And here are some further resources that I personally found useful when learning to use foam rollers and trigger point balls …
This Runner’s World web page demonstrates how to use a foam roller to warm up and cool down. I found the adductor exercise particularly helpful for my issue. Here are Gaiam’s 9 Foam Roller Do’s and Don’ts. In particular, I’d like to draw your attention to “don’t roll directly on a joint or bone”. This is particularly important when it come to the spine (never put pressure directly on the spine) or knees. The same applies when using balls for massage.
This Gaiam Restore Ultimate Massage Ball Massage Guide is also a great resource. You can use their ball or a lacrosse ball. If you are just starting out, feel free to try a tennis ball too. It is softer and less “sticky” than a lacrosse ball, however, so it isn’t quite as effective.
I asked Audrey if she had any equipment preferences and she replied that she is partial to using lacrosse balls or trigger point balls as she finds these are more useful and better able to target trigger points than a foam roller.
I’m also a fan of lacrosse balls. They are a lot more portable and so I can take them with me wherever I go – for a weekend getaway or a longer holiday. They are great for providing some relief after a day of hiking or walking about town.
Q: A last burning question for you, Audrey: how long will it take to see results?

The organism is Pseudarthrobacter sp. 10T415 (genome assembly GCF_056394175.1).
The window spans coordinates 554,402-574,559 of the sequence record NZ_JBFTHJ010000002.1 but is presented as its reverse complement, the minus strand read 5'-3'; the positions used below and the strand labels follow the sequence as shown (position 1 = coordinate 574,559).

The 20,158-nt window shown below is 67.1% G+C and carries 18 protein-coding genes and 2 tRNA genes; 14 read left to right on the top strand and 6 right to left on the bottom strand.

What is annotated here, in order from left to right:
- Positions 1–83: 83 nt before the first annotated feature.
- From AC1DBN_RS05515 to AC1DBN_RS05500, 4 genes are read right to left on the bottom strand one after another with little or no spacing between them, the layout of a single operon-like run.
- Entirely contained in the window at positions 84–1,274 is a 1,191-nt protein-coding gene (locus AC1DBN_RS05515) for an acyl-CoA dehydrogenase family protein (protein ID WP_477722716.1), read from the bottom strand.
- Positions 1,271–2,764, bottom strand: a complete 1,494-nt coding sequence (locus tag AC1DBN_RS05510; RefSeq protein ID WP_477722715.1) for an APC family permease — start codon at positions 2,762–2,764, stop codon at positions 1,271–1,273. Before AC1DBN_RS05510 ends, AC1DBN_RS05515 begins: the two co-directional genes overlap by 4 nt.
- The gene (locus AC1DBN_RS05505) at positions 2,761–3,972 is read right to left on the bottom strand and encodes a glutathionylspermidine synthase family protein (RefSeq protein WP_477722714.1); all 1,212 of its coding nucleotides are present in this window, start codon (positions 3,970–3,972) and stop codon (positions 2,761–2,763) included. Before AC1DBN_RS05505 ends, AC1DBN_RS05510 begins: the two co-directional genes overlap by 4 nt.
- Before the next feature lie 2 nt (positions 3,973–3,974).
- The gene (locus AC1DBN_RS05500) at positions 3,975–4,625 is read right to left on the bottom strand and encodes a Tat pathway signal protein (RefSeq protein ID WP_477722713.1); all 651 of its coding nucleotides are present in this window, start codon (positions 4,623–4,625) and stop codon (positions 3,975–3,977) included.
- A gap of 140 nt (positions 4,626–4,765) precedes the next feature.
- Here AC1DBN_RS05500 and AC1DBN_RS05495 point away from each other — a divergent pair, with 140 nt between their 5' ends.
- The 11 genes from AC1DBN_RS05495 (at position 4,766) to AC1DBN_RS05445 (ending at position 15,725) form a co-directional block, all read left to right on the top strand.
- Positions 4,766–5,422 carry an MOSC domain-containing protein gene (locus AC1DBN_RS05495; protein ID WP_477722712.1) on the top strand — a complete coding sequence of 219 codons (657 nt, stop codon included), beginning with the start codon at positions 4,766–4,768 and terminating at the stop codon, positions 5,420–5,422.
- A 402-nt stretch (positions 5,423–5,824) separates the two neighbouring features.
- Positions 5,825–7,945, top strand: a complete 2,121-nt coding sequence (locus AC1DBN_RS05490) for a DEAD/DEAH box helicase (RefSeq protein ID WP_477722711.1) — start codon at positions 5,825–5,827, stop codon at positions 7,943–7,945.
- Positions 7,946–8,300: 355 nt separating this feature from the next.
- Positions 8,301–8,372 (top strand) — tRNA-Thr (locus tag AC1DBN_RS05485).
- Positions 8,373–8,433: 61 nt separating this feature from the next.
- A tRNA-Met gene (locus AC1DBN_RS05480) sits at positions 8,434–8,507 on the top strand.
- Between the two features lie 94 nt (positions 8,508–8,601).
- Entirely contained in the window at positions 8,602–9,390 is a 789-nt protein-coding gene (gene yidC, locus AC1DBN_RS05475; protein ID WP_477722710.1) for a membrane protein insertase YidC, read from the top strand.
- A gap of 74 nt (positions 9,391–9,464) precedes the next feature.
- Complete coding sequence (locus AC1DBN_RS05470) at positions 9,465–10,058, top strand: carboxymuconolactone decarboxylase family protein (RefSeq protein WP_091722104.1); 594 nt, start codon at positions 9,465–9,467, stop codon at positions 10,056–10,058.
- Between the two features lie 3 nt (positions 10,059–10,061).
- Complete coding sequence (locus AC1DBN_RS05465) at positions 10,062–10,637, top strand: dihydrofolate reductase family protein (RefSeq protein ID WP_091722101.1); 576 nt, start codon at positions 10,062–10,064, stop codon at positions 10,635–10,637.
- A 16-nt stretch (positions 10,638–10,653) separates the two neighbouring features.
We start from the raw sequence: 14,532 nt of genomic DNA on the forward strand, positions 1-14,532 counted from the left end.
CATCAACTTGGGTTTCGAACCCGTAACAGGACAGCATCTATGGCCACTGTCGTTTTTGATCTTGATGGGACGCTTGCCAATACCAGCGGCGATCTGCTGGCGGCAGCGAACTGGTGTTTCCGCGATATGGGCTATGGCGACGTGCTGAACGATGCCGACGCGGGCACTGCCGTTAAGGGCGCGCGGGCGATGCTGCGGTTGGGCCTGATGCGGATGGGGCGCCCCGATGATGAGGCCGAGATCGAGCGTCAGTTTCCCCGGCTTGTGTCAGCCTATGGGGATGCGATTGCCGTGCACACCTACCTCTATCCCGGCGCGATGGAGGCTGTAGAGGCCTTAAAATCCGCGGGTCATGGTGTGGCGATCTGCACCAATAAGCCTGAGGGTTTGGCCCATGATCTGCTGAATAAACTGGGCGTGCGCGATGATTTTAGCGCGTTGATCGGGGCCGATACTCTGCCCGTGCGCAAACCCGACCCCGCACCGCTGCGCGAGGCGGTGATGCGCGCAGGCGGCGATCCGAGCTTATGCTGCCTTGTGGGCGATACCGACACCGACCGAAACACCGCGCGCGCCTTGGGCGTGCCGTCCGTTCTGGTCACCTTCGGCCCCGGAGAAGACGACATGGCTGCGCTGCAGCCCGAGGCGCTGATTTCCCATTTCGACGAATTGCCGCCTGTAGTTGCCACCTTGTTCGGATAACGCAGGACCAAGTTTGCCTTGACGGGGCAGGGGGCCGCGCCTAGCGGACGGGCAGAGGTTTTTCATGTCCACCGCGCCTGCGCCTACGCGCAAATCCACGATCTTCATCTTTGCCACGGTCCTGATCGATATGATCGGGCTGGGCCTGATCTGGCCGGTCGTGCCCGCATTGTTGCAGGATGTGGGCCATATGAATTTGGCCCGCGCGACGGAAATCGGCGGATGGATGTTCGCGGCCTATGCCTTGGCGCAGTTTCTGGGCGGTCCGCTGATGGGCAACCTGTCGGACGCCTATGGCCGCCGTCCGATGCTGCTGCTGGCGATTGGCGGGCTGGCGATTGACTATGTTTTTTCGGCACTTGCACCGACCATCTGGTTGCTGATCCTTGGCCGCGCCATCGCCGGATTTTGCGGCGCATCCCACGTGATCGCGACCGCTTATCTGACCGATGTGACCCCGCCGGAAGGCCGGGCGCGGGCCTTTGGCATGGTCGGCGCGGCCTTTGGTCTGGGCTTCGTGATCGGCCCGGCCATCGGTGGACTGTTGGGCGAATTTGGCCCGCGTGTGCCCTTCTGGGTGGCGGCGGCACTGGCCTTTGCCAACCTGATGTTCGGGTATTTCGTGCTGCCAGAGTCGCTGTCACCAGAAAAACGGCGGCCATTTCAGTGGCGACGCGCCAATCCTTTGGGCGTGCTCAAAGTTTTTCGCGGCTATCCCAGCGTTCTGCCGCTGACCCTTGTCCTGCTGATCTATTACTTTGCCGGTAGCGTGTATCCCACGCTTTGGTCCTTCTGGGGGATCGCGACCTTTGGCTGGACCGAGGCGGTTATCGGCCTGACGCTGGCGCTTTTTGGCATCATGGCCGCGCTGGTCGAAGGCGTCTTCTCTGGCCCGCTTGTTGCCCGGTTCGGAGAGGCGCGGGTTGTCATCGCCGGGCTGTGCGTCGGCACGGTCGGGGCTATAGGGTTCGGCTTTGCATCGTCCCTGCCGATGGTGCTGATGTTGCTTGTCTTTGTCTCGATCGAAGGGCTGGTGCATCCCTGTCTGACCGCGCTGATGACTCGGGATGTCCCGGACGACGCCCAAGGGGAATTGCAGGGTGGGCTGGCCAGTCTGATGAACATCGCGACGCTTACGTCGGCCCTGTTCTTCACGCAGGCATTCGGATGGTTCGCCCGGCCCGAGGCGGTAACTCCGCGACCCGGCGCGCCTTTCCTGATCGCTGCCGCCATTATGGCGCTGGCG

It takes about four weeks of daily work at home before you will start to see changes. And, as I said earlier, never push to the point of pain. Fascia responds better to slow, gradual pressure given on a consistent basis. If you are currently dealing with a dysfunction or injury, I recommend working with a qualified therapist, twice a week for three weeks.
If you wish to work with Audrey …
Audrey can be found on Tuesdays and Thursdays at The Neighbourhood Clinic on Mount Pleasant Road in Toronto. I highly recommend her and thank her for sharing her expertise with us!
Epilogue: A Twist of Fate
As I mentioned at the beginning of this post, I credit using FST, foam rolling and lacrosse balls (daily, like floss) with keeping me injury-free this running season. However, nothing is fool-proof. And I felt very much the fool when a black walnut felled me (photo of these at left…to all you runners out there, watch out for them)!
I was running with my hubby one sunny Sunday (and doing more chatting than paying attention) when my left foot came down on a black walnut that had fallen on the path. They are bigger than golf balls and almost as hard. While thankfully I didn’t completely wipe out, I did end up with an ankle inversion sprain and some spectacular “fall colours” on my left foot. In a sad “twist” of fate, it happened just days before I left for the UK. And so made the charming cobblestone towns, not to mention the hiking, rather more interesting. So in a twist of fate, we have come full circle and I will be making an appointment with Audrey for a little ankle rehab to get me rolling again now that I am back home!
If you enjoyed this post, you may also wish to read these posts with my other guest bloggers from the movement and exercise world: